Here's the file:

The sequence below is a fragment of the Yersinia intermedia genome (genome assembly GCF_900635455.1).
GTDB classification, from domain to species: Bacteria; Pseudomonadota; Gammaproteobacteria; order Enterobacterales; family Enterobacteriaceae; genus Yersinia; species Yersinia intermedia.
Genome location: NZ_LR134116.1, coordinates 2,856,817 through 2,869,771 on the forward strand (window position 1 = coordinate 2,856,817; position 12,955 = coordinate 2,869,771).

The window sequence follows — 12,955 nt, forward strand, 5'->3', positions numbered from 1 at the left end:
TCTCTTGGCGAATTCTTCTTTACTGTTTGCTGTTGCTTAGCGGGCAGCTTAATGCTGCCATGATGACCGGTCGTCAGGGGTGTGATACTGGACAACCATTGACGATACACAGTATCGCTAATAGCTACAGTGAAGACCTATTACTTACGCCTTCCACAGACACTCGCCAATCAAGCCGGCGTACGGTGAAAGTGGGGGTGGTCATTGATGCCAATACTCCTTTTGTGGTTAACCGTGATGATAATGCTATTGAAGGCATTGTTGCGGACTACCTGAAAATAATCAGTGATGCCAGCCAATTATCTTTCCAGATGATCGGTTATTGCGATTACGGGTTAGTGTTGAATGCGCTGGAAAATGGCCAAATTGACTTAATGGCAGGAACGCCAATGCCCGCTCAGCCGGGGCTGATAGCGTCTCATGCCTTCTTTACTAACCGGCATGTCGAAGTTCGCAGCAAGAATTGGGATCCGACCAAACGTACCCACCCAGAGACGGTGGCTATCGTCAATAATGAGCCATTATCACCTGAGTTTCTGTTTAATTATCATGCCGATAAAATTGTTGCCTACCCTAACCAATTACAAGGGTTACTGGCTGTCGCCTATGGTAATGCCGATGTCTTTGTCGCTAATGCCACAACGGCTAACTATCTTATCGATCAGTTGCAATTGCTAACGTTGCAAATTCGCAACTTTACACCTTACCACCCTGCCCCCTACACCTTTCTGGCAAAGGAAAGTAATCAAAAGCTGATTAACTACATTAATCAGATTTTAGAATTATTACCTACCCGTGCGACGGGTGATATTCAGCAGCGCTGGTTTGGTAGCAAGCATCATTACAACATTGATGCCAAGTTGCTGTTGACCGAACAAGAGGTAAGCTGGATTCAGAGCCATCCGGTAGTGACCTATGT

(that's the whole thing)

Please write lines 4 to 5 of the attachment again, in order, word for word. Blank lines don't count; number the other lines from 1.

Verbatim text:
The window sequence follows — 12,955 nt, forward strand, 5'->3', positions numbered from 1 at the left end:
TCTCTTGGCGAATTCTTCTTTACTGTTTGCTGTTGCTTAGCGGGCAGCTTAATGCTGCCATGATGACCGGTCGTCAGGGGTGTGATACTGGACAACCATTGACGATACACAGTATCGCTAATAGCTACAGTGAAGACCTATTACTTACGCCTTCCACAGACACTCGCCAATCAAGCCGGCGTACGGTGAAAGTGGGGGTGGTCATTGATGCCAATACTCCTTTTGTGGTTAACCGTGATGATAATGCTATTGAAGGCATTGTTGCGGACTACCTGAAAATAATCAGTGATGCCAGCCAATTATCTTTCCAGATGATCGGTTATTGCGATTACGGGTTAGTGTTGAATGCGCTGGAAAATGGCCAAATTGACTTAATGGCAGGAACGCCAATGCCCGCTCAGCCGGGGCTGATAGCGTCTCATGCCTTCTTTACTAACCGGCATGTCGAAGTTCGCAGCAAGAATTGGGATCCGACCAAACGTACCCACCCAGAGACGGTGGCTATCGTCAATAATGAGCCATTATCACCTGAGTTTCTGTTTAATTATCATGCCGATAAAATTGTTGCCTACCCTAACCAATTACAAGGGTTACTGGCTGTCGCCTATGGTAATGCCGATGTCTTTGTCGCTAATGCCACAACGGCTAACTATCTTATCGATCAGTTGCAATTGCTAACGTTGCAAATTCGCAACTTTACACCTTACCACCCTGCCCCCTACACCTTTCTGGCAAAGGAAAGTAATCAAAAGCTGATTAACTACATTAATCAGATTTTAGAATTATTACCTACCCGTGCGACGGGTGATATTCAGCAGCGCTGGTTTGGTAGCAAGCATCATTACAACATTGATGCCAAGTTGCTGTTGACCGAACAAGAGGTAAGCTGGATTCAGAGCCATCCGGTAGTGACCTATGT